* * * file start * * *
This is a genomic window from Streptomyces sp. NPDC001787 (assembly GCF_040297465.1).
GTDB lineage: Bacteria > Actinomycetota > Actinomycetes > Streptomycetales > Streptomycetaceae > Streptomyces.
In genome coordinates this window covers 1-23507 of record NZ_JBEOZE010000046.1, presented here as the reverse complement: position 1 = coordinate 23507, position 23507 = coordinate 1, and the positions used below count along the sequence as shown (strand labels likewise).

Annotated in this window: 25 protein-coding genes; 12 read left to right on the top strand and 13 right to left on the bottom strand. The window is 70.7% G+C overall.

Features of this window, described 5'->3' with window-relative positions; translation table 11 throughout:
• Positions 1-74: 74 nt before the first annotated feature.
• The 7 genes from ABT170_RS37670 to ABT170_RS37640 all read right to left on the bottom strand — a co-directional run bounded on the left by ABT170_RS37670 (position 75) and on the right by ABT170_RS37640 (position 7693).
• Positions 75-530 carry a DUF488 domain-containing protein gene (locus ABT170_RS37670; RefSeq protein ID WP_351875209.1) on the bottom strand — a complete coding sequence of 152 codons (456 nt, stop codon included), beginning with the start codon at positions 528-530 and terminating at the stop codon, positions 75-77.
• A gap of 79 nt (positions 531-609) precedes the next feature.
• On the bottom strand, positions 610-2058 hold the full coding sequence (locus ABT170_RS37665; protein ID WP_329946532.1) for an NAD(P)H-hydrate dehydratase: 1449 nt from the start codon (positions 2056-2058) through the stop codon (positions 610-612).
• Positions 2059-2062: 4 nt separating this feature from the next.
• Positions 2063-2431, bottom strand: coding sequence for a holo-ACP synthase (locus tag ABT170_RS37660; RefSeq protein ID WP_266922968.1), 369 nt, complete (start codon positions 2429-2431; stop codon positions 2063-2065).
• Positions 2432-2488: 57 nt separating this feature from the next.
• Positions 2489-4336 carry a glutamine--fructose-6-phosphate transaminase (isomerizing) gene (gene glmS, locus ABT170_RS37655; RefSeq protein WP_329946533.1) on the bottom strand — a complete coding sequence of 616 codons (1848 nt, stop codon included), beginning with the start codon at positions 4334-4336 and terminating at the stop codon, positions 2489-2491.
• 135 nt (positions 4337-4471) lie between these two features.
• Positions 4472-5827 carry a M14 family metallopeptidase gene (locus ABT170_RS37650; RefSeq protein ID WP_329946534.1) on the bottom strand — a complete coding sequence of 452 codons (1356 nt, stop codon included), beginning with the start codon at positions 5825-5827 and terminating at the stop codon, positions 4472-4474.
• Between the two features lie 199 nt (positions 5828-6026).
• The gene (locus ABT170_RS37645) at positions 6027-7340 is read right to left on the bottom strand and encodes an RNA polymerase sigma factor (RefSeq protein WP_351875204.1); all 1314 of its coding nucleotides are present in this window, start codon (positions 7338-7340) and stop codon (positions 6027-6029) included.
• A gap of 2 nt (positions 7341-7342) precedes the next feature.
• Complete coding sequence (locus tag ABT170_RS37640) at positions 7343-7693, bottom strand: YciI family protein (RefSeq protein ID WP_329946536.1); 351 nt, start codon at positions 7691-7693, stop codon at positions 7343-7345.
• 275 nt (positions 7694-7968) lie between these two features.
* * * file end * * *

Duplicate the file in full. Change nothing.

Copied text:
This is a genomic window from Streptomyces sp. NPDC001787 (assembly GCF_040297465.1).
GTDB lineage: Bacteria > Actinomycetota > Actinomycetes > Streptomycetales > Streptomycetaceae > Streptomyces.
In genome coordinates this window covers 1-23507 of record NZ_JBEOZE010000046.1, presented here as the reverse complement: position 1 = coordinate 23507, position 23507 = coordinate 1, and the positions used below count along the sequence as shown (strand labels likewise).

Annotated in this window: 25 protein-coding genes; 12 read left to right on the top strand and 13 right to left on the bottom strand. The window is 70.7% G+C overall.

Features of this window, described 5'->3' with window-relative positions; translation table 11 throughout:
• Positions 1-74: 74 nt before the first annotated feature.
• The 7 genes from ABT170_RS37670 to ABT170_RS37640 all read right to left on the bottom strand — a co-directional run bounded on the left by ABT170_RS37670 (position 75) and on the right by ABT170_RS37640 (position 7693).
• Positions 75-530 carry a DUF488 domain-containing protein gene (locus ABT170_RS37670; RefSeq protein ID WP_351875209.1) on the bottom strand — a complete coding sequence of 152 codons (456 nt, stop codon included), beginning with the start codon at positions 528-530 and terminating at the stop codon, positions 75-77.
• A gap of 79 nt (positions 531-609) precedes the next feature.
• On the bottom strand, positions 610-2058 hold the full coding sequence (locus ABT170_RS37665; protein ID WP_329946532.1) for an NAD(P)H-hydrate dehydratase: 1449 nt from the start codon (positions 2056-2058) through the stop codon (positions 610-612).
• Positions 2059-2062: 4 nt separating this feature from the next.
• Positions 2063-2431, bottom strand: coding sequence for a holo-ACP synthase (locus tag ABT170_RS37660; RefSeq protein ID WP_266922968.1), 369 nt, complete (start codon positions 2429-2431; stop codon positions 2063-2065).
• Positions 2432-2488: 57 nt separating this feature from the next.
• Positions 2489-4336 carry a glutamine--fructose-6-phosphate transaminase (isomerizing) gene (gene glmS, locus ABT170_RS37655; RefSeq protein WP_329946533.1) on the bottom strand — a complete coding sequence of 616 codons (1848 nt, stop codon included), beginning with the start codon at positions 4334-4336 and terminating at the stop codon, positions 2489-2491.
• 135 nt (positions 4337-4471) lie between these two features.
• Positions 4472-5827 carry a M14 family metallopeptidase gene (locus ABT170_RS37650; RefSeq protein ID WP_329946534.1) on the bottom strand — a complete coding sequence of 452 codons (1356 nt, stop codon included), beginning with the start codon at positions 5825-5827 and terminating at the stop codon, positions 4472-4474.
• Between the two features lie 199 nt (positions 5828-6026).
• The gene (locus ABT170_RS37645) at positions 6027-7340 is read right to left on the bottom strand and encodes an RNA polymerase sigma factor (RefSeq protein WP_351875204.1); all 1314 of its coding nucleotides are present in this window, start codon (positions 7338-7340) and stop codon (positions 6027-6029) included.
• A gap of 2 nt (positions 7341-7342) precedes the next feature.
• Complete coding sequence (locus tag ABT170_RS37640) at positions 7343-7693, bottom strand: YciI family protein (RefSeq protein ID WP_329946536.1); 351 nt, start codon at positions 7691-7693, stop codon at positions 7343-7345.
• 275 nt (positions 7694-7968) lie between these two features.